Men with blood cells that do not carry the Y chromosome are at greater risk of being diagnosed with Alzheimer’s disease.
By Alzheimer's Reading Room
Previous research by the same group has shown that smoking greatly increases the risk of acquiring loss of the Y chromosome (LOY) by as much as 400%.
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- Men with blood cells that do not carry the Y chromosome are at greater risk of being diagnosed with Alzheimer’s disease (AD), and this is in addition to an increased risk of death from other causes, including many cancers.
- The loss of the Y chromosome, or LOY, is known to affect up to 20% of men who are aged over 80, and is the most common genetic mutation acquired during a man’s lifetime.
Topic - Alzheimer's disease
Using standard molecular techniques, the identification of LOY in blood is easy to determine when it occurs in 10% or more of blood cells with a nucleus containing DNA. As well as being relatively common in older men, it also occurs less frequently in those who are younger.
Since women do not carry a Y chromosome, and men have, on average, shorter lives, it is possible that LOY may be related to the earlier death of men.
Researchers say the mechanisms and causes for their findings are still not properly understood. They are currently investigating the functional effects of LOY, and looking at its role in different groups of men and in other diseases, in order to understand better which types of cancer are associated with LOY, as well as whether there is a link with early signs of dementia, for example mild cognitive impairment.
- Previous research by the same group has shown that smoking greatly increases the risk of acquiring LOY, by as much as 400%.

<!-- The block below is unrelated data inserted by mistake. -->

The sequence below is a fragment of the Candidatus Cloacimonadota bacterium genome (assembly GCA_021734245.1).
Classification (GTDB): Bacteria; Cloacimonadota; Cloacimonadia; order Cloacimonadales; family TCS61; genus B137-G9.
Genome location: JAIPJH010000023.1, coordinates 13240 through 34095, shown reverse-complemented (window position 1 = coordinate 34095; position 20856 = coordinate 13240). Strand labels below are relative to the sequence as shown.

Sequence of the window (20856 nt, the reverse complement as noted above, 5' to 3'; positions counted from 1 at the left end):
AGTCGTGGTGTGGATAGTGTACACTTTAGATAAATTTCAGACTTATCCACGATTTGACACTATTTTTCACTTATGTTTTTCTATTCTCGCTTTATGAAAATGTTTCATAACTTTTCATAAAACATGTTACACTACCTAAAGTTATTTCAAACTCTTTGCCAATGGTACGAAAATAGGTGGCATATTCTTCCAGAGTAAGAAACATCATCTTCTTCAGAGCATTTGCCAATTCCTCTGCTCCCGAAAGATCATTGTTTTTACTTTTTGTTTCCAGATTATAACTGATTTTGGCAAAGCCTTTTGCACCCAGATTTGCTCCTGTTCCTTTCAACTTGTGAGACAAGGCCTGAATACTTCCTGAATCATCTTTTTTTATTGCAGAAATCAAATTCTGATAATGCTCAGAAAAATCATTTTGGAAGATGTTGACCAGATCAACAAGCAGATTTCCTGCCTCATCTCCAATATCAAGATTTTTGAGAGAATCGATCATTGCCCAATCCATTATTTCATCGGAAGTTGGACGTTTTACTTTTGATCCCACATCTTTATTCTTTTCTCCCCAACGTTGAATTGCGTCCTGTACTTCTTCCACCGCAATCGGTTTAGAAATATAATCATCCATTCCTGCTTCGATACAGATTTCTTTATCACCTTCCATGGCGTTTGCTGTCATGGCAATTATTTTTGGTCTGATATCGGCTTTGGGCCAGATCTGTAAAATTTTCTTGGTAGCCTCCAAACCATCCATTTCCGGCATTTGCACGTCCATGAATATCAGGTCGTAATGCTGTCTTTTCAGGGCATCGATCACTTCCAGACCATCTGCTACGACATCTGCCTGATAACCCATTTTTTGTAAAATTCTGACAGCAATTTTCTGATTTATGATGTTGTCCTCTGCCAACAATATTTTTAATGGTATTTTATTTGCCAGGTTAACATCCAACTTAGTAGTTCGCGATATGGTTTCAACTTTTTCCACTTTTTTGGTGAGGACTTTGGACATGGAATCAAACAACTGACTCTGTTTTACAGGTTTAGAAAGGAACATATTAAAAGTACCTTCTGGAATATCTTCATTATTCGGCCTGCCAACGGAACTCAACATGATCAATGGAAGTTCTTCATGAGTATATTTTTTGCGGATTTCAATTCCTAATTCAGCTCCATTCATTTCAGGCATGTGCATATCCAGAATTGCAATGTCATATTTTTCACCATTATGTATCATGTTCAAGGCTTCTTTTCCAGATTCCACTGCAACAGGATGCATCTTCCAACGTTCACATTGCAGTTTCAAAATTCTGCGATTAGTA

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More difficult to tackle is the question of diagnosis and treatment of serious conditions such as AD and cancer. The development of diagnostic tools for their earlier detection could lead to strategies aimed at preventing their development before symptoms occur.
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In the future it might be possible to use an LOY test to identify men at risk and then carry out oncological or neurological evaluations to try to detect early, mild, symptoms of disease. LOY might also become an important diagnostic tool in combination with other biomarkers that may be used to predict risks for various diseases.
“The addition of LOY testing in the general population could give medical practitioners the possibility of using preventive strategies in men at risk.
For example, in cancer, primary tumours are usually not deadly; it is the metastatic process that it normally responsible for deaths.
If we could predict which men have an increased risk of cancer, we could watch them closely for the development of disease and also use appropriate preventive treatments.
In short, the widespread use of LOY testing could radically decrease male mortality rates, and even perhaps eliminate the difference in life expectancy between the sexes.” - Professors Lars Forsberg, the Department of Immunology, Genetics and Pathology at Uppsala University
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Abstract no: C23.1: Mosaic loss of chromosome Y (LOY) in peripheral blood is associated with age, smoking, shorter survival and increased risk of cancer and Alzheimer’s disease
Source: The annual conference of the European Society of Human Genetics, the paper is published in the American Journal of Human Genetics. https://www.eshg.org/835.0.html